Bukele: Evaporate the Debt
It’s risky. It’s cynical. And it could backfire spectacularly. But when has that ever stopped Bukele?
Crypto adoption in El Salvador has been underwhelming. There’s a beach with crypto things and people can buy Wendy’s with bitcoin … but that's it. Meanwhile, financial markets are in uproar and the country is on the brink of insolvency.
There’s a small window of opportunity for crypto to turn El Salvador’s fortunes around. It’s never been done before. It’s risky. It’s borderline illegal. It’s immoral. And it could backfire spectacularly. But when has that ever stopped President Bukele?
Step 1. Cancel the Volcano bond. Sell Memes Instead.
Last week, we talked about El Salvador’s plans to issue a billion-dollar Volcano bond that only redditors and crypto “degens” are interested in. If you’re going for that audience though, ditch the bond. Don’t create an actual $1 billion dollar liability that has to be repaid by El Salvador. Drag your feet on the Volcano until everyone forgets about it and sell memes instead.
Sell NFTs that give legal ownership of plots of land on Bitcoin city. P2E games that don’t exist yet are selling land in the metaverse and it’s working so why shouldn’t this? Be the FiRsT eVeR pRoPerTY sYsTeM to be governed on-chain. Raise revenue with a royalty on the resale of the NFTs. Sell governance tokens to vote on things and sell “utility tokens,” whatever those are. Use all the good words: Public key cryptography. Distributed ledger. Censorship resistance. Airdrops.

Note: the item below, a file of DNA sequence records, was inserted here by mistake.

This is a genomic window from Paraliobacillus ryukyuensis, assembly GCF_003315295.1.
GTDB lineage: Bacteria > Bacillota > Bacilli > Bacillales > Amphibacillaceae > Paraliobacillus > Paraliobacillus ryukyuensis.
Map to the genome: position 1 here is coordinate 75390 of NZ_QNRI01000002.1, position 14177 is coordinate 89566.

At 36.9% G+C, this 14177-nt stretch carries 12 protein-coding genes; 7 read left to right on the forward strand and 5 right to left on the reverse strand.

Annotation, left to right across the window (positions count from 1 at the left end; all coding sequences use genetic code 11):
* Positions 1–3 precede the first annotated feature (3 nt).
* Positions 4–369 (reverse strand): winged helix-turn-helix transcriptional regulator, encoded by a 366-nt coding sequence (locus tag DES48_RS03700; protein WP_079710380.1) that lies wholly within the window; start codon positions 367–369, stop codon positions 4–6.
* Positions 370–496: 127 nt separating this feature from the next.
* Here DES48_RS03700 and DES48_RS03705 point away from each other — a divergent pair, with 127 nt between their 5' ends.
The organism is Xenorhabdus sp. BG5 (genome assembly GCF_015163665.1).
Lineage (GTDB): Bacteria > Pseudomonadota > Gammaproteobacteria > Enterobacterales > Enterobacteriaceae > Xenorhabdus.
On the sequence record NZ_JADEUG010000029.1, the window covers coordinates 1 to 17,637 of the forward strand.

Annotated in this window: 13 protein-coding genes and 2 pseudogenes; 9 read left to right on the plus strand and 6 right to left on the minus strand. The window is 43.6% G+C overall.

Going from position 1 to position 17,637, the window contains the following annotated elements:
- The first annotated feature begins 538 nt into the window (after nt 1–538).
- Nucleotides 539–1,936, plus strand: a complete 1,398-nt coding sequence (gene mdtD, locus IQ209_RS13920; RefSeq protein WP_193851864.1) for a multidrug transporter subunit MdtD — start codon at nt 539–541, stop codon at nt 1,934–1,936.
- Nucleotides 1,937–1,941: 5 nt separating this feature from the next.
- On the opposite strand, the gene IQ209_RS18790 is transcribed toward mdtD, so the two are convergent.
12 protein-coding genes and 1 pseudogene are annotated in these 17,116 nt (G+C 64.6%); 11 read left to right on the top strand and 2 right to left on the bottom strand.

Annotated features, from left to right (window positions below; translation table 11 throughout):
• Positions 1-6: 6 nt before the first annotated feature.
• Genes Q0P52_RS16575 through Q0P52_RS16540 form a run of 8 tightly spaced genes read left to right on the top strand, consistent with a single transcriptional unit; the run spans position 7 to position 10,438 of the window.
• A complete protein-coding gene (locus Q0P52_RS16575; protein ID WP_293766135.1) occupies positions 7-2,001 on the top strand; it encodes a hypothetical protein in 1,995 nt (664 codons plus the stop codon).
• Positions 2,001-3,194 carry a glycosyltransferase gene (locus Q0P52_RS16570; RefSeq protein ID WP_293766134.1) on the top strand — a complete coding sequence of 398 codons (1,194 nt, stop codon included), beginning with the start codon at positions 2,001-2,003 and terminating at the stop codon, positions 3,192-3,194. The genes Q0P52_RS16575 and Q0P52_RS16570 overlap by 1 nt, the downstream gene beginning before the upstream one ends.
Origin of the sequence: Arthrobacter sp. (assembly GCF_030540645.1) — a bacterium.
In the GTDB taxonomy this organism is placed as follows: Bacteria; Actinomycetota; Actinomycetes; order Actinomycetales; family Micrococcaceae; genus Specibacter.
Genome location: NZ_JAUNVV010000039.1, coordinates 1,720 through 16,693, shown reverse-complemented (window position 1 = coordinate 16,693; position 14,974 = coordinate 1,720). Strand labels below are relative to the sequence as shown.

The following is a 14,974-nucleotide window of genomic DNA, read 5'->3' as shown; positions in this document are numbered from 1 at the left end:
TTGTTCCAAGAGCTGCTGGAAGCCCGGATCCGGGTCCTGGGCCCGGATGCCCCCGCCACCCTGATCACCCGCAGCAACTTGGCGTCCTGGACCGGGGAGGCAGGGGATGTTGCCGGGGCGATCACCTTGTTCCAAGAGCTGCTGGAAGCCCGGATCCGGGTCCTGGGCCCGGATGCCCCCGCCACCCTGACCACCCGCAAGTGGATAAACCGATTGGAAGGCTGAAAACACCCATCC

This is not (entirely) a joke.
Indefinitely postponing the Volcano bond is good considering the country’s already-high debt and the fact that it will raise little unrestricted cash. Monetizing otherwise worthless land in El Salvador is also good, especially if it draws investments and putting it on-chain jacks up the valuation. Finally, appearing unhinged will lower bond prices some more, which is usually bad but not in this case…
Step 2. Scare Bondholders Some More.
Next, pretend you don’t even want to pay the international bonds. Start with an investigation of a particular debt issuance from way back when, in the last government, the one that was super corrupt. Then make someone sue – have them claim that paying the bonds is illegal – and make sure the lower court agrees.
Then have the supreme court agree. Then say you respect the high court and that you won’t pay any international debt until the whole issue gets sorted out. Maybe even repudiate the debt, or pretend to anyway.
Once you do all that, the bonds will really plummet.
Step 3: Get a Huge Loan in Secret
Next, you need like two billion dollars cash, and nobody can find out about it. Not even the staff at El Salvador’s Central Bank and Finance Ministry. Not even the Bukele brothers, who oversee a bunch of ministries. Nobody. The money needs to flow directly to a Wall Street veteran, a firm that can work the phones when the time comes and keep its mouth shut until then.